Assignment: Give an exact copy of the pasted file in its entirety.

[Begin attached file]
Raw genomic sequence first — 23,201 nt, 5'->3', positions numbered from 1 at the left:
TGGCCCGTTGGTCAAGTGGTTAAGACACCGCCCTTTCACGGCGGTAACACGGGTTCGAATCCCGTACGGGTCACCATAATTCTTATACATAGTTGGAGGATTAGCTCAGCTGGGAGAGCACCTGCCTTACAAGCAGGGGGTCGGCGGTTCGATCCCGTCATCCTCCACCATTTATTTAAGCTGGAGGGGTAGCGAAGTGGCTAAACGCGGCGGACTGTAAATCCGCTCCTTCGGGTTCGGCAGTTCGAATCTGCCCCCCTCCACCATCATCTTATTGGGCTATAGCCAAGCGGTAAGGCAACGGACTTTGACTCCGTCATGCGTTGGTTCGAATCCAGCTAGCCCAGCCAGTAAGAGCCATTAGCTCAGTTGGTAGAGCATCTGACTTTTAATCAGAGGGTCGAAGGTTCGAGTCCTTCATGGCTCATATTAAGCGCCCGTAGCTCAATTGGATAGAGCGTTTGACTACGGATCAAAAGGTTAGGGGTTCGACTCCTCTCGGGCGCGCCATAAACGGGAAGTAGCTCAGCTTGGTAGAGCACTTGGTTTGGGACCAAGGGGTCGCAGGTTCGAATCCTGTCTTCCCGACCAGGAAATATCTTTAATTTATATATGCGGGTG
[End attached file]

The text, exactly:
Raw genomic sequence first — 23,201 nt, 5'->3', positions numbered from 1 at the left:
TGGCCCGTTGGTCAAGTGGTTAAGACACCGCCCTTTCACGGCGGTAACACGGGTTCGAATCCCGTACGGGTCACCATAATTCTTATACATAGTTGGAGGATTAGCTCAGCTGGGAGAGCACCTGCCTTACAAGCAGGGGGTCGGCGGTTCGATCCCGTCATCCTCCACCATTTATTTAAGCTGGAGGGGTAGCGAAGTGGCTAAACGCGGCGGACTGTAAATCCGCTCCTTCGGGTTCGGCAGTTCGAATCTGCCCCCCTCCACCATCATCTTATTGGGCTATAGCCAAGCGGTAAGGCAACGGACTTTGACTCCGTCATGCGTTGGTTCGAATCCAGCTAGCCCAGCCAGTAAGAGCCATTAGCTCAGTTGGTAGAGCATCTGACTTTTAATCAGAGGGTCGAAGGTTCGAGTCCTTCATGGCTCATATTAAGCGCCCGTAGCTCAATTGGATAGAGCGTTTGACTACGGATCAAAAGGTTAGGGGTTCGACTCCTCTCGGGCGCGCCATAAACGGGAAGTAGCTCAGCTTGGTAGAGCACTTGGTTTGGGACCAAGGGGTCGCAGGTTCGAATCCTGTCTTCCCGACCAGGAAATATCTTTAATTTATATATGCGGGTG